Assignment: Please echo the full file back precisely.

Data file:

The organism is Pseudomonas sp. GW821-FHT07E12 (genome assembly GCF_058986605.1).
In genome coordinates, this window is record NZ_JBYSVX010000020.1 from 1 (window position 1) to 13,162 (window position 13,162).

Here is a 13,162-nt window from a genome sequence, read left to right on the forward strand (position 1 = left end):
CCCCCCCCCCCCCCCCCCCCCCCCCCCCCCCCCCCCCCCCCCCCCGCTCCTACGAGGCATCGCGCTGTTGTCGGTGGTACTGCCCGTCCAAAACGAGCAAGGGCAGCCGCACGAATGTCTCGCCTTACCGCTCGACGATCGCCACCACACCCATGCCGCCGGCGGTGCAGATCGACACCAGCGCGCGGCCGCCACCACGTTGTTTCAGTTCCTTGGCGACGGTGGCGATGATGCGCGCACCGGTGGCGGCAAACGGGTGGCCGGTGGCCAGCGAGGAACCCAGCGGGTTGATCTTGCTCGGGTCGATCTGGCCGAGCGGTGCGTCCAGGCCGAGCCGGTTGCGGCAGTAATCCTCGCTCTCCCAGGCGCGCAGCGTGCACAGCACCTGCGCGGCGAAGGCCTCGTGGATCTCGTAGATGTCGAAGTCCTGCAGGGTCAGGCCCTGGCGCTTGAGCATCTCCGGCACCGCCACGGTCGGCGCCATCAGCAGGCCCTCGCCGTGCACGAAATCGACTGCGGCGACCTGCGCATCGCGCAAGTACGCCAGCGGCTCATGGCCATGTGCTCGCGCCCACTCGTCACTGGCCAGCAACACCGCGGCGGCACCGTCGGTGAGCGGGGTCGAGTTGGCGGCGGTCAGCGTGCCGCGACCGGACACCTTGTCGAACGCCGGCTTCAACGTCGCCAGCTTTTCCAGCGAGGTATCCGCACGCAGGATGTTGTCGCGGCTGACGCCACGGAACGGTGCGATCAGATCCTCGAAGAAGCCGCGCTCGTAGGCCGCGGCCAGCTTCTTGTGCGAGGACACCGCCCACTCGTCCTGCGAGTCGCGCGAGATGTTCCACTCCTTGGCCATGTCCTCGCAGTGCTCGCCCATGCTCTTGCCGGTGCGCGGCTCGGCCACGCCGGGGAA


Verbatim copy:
The organism is Pseudomonas sp. GW821-FHT07E12 (genome assembly GCF_058986605.1).
In genome coordinates, this window is record NZ_JBYSVX010000020.1 from 1 (window position 1) to 13,162 (window position 13,162).

Here is a 13,162-nt window from a genome sequence, read left to right on the forward strand (position 1 = left end):
CCCCCCCCCCCCCCCCCCCCCCCCCCCCCCCCCCCCCCCCCCCCCGCTCCTACGAGGCATCGCGCTGTTGTCGGTGGTACTGCCCGTCCAAAACGAGCAAGGGCAGCCGCACGAATGTCTCGCCTTACCGCTCGACGATCGCCACCACACCCATGCCGCCGGCGGTGCAGATCGACACCAGCGCGCGGCCGCCACCACGTTGTTTCAGTTCCTTGGCGACGGTGGCGATGATGCGCGCACCGGTGGCGGCAAACGGGTGGCCGGTGGCCAGCGAGGAACCCAGCGGGTTGATCTTGCTCGGGTCGATCTGGCCGAGCGGTGCGTCCAGGCCGAGCCGGTTGCGGCAGTAATCCTCGCTCTCCCAGGCGCGCAGCGTGCACAGCACCTGCGCGGCGAAGGCCTCGTGGATCTCGTAGATGTCGAAGTCCTGCAGGGTCAGGCCCTGGCGCTTGAGCATCTCCGGCACCGCCACGGTCGGCGCCATCAGCAGGCCCTCGCCGTGCACGAAATCGACTGCGGCGACCTGCGCATCGCGCAAGTACGCCAGCGGCTCATGGCCATGTGCTCGCGCCCACTCGTCACTGGCCAGCAACACCGCGGCGGCACCGTCGGTGAGCGGGGTCGAGTTGGCGGCGGTCAGCGTGCCGCGACCGGACACCTTGTCGAACGCCGGCTTCAACGTCGCCAGCTTTTCCAGCGAGGTATCCGCACGCAGGATGTTGTCGCGGCTGACGCCACGGAACGGTGCGATCAGATCCTCGAAGAAGCCGCGCTCGTAGGCCGCGGCCAGCTTCTTGTGCGAGGACACCGCCCACTCGTCCTGCGAGTCGCGCGAGATGTTCCACTCCTTGGCCATGTCCTCGCAGTGCTCGCCCATGCTCTTGCCGGTGCGCGGCTCGGCCACGCCGGGGAA